Science is supposed to be self-correcting. Ugly facts kill beautiful theories, to paraphrase the 19th-century biologist Thomas Huxley. But, as we learned recently, policies at the top scientific journals don’t make this easy.
Our story starts in 2008, when a group of researchers published an article (here it is without a paywall) that found political conservatives have stronger physiological reactions to threatening images than liberals do. The article was published in Science, which is one of the most prestigious general science journals around. It’s the kind of journal that can make a career in academia.
It was a path-breaking and provocative study. For decades, political scientists and psychologists have tried to understand the psychological roots of ideological differences. The piece published in Science offered some clues as to why liberals and conservatives differ in their worldviews. Perhaps it has to do with how the brain is wired, the researchers suggested—specifically, perhaps it’s because conservatives’ brains are more attuned to threats than liberals’. It was an exciting finding, it helped usher in a new wave of psychophysiological work in the study of politics, and it generated extensive coverage in popular media. In 2018, 10 years after the publication of the study, the findings were featured on an episode of NPR’s Hidden Brain podcast.
Fast forward to 2014. All four of us were studying the physiological basis of political attitudes, two of us in Amsterdam, the Netherlands (Bakker and Schumacher at the University of Amsterdam), and two of us in Philadelphia (Arceneaux and Gothreau at Temple University). We had raised funds to create labs with expensive equipment for measuring physiological reactions, because we were excited by the possibilities that the 2008 research opened for us.
The researchers behind the Science article had shown a series of images to 46 participants in Nebraska and used equipment to record how much the participants’ palms sweated in response. The images included scary stuff, like a spider on a person’s face. We conducted two “conceptual” replications (one in the Netherlands and one in the U.S.) that used different images to get at the same idea of a “threat”—for example, a gun pointing at the screen. Our intention in these first studies was to try the same thing in order to calibrate our new equipment. But both teams independently failed to find that people’s physiological reactions to these images correlated with their political attitudes.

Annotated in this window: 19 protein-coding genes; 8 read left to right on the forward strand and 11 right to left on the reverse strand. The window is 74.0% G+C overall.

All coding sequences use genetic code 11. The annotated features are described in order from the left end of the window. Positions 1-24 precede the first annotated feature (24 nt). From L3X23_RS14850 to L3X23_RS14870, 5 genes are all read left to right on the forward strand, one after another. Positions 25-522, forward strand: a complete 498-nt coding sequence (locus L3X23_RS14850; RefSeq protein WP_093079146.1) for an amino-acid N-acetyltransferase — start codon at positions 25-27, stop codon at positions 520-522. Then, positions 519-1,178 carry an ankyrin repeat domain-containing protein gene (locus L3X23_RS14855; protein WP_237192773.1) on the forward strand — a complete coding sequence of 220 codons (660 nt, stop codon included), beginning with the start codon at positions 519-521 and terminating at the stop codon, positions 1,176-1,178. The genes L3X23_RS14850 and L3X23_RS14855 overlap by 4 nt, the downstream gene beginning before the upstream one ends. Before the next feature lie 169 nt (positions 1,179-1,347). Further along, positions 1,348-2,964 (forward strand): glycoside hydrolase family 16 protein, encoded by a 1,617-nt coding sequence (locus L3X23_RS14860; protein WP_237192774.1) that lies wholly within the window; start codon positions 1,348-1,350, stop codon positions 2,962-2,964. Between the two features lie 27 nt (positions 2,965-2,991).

Our first thought was that we were doing something wrong. So, we asked the original researchers for their images, which they generously provided to us, and we added a few more. We took the step of “pre-registering” a more direct replication of the Science study, meaning that we detailed exactly what we were going to do before we did it and made that public. The direct replication took place in Philadelphia, where we recruited 202 participants (more than four times than the original sample size of 46 used in the Science study). Again, we found no correlation between physiological reactions to threatening images (the original ones or the ones we added) and political conservatism—no matter how we looked at the data.
By this point, we had become more skeptical of the rationale animating the original study. Neuroscientists can often find a loose match between physiological responses and self-reported attitudes. The question is whether this relationship is really as meaningful as we sometimes think it is. The brain is a complex organ with parallel conscious and unconscious systems that don’t always affect the other one-to-one. We still believe that there is value in exploring how physiological reactions and conscious experience shape political attitudes and behavior, but after further consideration, we have concluded that any such relationships are more complicated than we (and the researchers on the Science paper) presumed.